Cats that begin urinating outside of the litter box can be a challenge. Identifying the cause of the inappropriate elimination
can be difficult f or veterinarians . And no solution is fast enough for pet owners who become quickly frustrated with the
day-to-day realities of the problem. Therefore, it's important that you help them understand the complicated nature of the
problem as well as their role in solving it.
Inform clients that a cat's elimination disorder can be behavioral or physical. Explain that behavioral elimination disorders
are complex and can involve any of a dozen issues such as a new hierarchy in the household, a change in the type or brand
of cat litter used, a litter box that is too small, or a temporary disruption that prevented the cat from using the litter
box and caused the cat to establish a new elimination site.
Also discuss how easy it is for clients to miss subtle changes over time due to physical problems such as arthritis and obesity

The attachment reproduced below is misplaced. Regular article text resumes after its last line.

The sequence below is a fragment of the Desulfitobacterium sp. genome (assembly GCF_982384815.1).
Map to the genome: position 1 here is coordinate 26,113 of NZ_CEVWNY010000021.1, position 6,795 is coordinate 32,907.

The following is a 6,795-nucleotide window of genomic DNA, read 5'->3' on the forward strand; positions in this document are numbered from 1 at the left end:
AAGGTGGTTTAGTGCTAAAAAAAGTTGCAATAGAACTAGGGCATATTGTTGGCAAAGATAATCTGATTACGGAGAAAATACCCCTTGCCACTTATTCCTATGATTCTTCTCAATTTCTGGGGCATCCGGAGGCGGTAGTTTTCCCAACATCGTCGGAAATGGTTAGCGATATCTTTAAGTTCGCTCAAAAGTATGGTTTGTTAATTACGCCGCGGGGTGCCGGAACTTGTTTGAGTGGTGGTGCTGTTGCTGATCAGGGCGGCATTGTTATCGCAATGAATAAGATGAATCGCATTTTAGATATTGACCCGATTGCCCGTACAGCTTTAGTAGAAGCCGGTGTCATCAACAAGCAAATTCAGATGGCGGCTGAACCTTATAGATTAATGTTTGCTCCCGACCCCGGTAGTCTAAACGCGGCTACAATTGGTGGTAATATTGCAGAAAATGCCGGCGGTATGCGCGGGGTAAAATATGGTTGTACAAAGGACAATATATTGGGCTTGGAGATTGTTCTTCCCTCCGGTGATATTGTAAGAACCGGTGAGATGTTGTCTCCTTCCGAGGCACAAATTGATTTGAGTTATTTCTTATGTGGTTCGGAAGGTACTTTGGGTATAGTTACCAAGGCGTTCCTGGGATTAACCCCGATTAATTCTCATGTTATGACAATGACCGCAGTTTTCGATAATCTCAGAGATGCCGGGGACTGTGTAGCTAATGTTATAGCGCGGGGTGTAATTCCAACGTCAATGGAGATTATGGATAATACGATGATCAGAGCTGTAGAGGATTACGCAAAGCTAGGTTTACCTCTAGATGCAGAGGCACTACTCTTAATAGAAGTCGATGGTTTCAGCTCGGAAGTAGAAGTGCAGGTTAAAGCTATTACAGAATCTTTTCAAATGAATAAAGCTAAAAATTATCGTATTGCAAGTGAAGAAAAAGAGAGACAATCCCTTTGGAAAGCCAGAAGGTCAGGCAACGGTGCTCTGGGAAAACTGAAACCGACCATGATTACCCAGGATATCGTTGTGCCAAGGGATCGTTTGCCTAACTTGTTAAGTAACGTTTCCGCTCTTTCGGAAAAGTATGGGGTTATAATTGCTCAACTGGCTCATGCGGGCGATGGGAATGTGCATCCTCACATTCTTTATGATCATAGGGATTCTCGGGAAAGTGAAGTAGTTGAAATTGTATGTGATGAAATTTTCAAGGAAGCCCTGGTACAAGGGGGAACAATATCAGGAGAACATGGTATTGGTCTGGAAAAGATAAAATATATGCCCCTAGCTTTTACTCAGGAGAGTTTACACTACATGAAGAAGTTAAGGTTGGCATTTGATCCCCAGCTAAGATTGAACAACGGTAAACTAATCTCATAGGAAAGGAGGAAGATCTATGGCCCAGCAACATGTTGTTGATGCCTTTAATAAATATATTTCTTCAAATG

or changes associated with aging such as cognitive dysfunction. These conditions can result in elimination problems that seem
to appear suddenly and seem to be related to improper behavior. If an overt medical problem such as idiopathic cystitis, a
bacterial urinary tract infection, a polyuric disorder, or a bladder tumor is identified as the cause of the elimination problem,
make sure clients understand that behavior challenges can still occur even after the medical problem is resolved.
Help create realistic expectations for clients. Let them know that they can't expect immediate results and that they play
an important role in solving home issues (e.g. by providing more, larger, or easily accessed litter boxes or addressing odor elimination) so inappropriate elimination doesn't
persist after managing medical issues. To achieve a successful outcome, cooperation, persistence, and dedication are needed
from pet owners and you and your team members.